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President Bush signs first restriction on abortion since ’73 Roe v. Wade decision

WASHINGTON (BP)–President Bush signed into law Nov. 5 the Partial-birth Abortion Ban Act — the first restriction on a particular procedure since the Supreme Court legalized abortion 30 years ago.

Bush’s signature marked the enactment of a ban that was first introduced in Congress in 1995 and vetoed twice by former President Clinton.

“The facts about partial-birth abortion are troubling and tragic, and no lawyer’s brief can make them seem otherwise,” Bush said before signing the bill. “… The executive branch will vigorously defend this law against any who will try to overturn it in the courts.”

In a comment that elicited perhaps the most applause, Bush said the “right to life cannot be granted or denied by government, because it does not come from government. It comes from the Creator of life.”

A federal judge in Nebraska issued a temporary restraining order against the new law within an hour after the president signed it, according to the Associated Press. The order applies only to the four doctors who brought the suit. Federal courts also were considering challenges to the law in New York and San Francisco, AP reported. The U.S. Supreme Court likely will rule on the law. It already has struck down a state ban that has some differences with the latest federal version.

Abortion-rights organizations, including the National Abortion Federation and Planned Parenthood Federation of America, stood ready to seek a court order blocking enforcement of the ban upon its signing. The U.S. Supreme Court likely will rule on the law. It already has struck down a state ban.

The new law outlaws a procedure that has been a focus of much of the abortion debate during the last decade. It prohibits a method that involves the killing of a nearly totally delivered baby.

“Today is a landmark day in the long struggle to rekindle the vibrant flame of the sanctity of life ethic upon which this nation was founded,” said Richard Land, president of the Southern Baptist Ethics & Religious Liberty Commission. “Passage of this bill is the best of news for all Americans — first, for the unborn, who will have at least some marginal protection at the very moment before birth, and second, for all citizens, since God is not going to bless a nation that countenances the barbaric and heinous act of partial-birth abortion.”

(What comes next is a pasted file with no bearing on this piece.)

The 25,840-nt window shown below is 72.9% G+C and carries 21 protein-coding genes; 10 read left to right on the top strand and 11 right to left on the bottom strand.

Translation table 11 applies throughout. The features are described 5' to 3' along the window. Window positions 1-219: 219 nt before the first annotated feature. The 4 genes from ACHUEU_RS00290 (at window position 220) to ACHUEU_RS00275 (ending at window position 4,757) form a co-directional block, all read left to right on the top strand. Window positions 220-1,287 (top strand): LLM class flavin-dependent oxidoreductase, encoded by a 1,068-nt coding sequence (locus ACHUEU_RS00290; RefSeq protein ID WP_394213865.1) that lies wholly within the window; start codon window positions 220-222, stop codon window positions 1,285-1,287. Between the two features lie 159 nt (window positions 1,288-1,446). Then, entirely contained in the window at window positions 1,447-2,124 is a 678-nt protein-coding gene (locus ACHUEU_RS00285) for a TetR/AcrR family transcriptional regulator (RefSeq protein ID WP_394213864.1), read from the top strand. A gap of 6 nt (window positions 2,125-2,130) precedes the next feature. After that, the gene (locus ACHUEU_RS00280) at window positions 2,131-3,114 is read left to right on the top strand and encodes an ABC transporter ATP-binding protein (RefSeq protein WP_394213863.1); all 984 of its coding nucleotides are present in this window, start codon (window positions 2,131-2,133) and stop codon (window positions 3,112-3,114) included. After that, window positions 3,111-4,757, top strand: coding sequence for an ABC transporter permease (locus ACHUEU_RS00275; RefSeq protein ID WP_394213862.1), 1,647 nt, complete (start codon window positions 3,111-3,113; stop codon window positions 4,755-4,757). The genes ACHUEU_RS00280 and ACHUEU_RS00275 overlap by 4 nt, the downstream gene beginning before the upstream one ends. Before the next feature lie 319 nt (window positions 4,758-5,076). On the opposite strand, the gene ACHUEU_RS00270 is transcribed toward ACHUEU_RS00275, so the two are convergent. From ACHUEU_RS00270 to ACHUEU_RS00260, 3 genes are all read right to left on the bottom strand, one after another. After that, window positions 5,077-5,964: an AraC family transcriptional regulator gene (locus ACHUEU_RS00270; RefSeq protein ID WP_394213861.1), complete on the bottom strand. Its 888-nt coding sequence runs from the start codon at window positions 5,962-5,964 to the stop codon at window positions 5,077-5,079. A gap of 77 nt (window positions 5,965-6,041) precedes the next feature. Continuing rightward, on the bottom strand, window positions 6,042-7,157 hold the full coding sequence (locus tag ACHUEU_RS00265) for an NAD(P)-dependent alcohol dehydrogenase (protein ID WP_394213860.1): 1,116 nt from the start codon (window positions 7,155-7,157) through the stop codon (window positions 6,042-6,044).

The procedure, named “dilation and extraction” by a doctor who helped develop it, normally consists of the delivery of an intact baby feet first until only the head is left in the birth canal. The doctor pierces the base of the infant’s skull with surgical scissors, then inserts a catheter into the opening and suctions out the brain. The collapse of the skull provides for easier removal of the baby’s head. This typically occurs during the fifth or sixth month of pregnancy.

In October, Congress gave final approval to the ban. The Senate voted 64-34 for the bill; the House of Representatives, 281-142.

Congress twice adopted partial-birth abortion bans in the 1990s only to have Clinton veto them. In both 1996 and 1998, the House achieved the two-thirds majorities necessary to override vetoes, but the Senate fell short.

In 2000, the Supreme Court overturned a Nebraska law patterned after the federal ban approved by Congress but vetoed by Clinton. The justices voted 5-4 to strike down the law in its Stenberg v. Carhart opinion. The Nebraska measure was one of 27 state laws patterned after the federal legislation.

The justices’ ruling prompted congressional supporters of a ban to draft a new version that sought to remedy the high court’s ruling that the Nebraska law could have been interpreted to cover other abortion methods. Supporters also sought to address the justices’ declaration that the ban needed an exception for maternal health reasons. The latest bill provides more specific language on the procedure it seeks to prohibit. It also declares in its findings that the method is neither safe for women nor necessary to preserve their health. It includes an exception to protect the mother’s life.

The Southern Baptist Convention approved resolutions condemning the procedure in both 1996 and 2002. Last year, messengers easily passed a proposal from the floor calling for Bush to make enactment of a partial-birth abortion ban a high priority.
Baptist Press will carry an extended report on President Bush’s signing of the Partial-birth Abortion Ban Act tomorrow.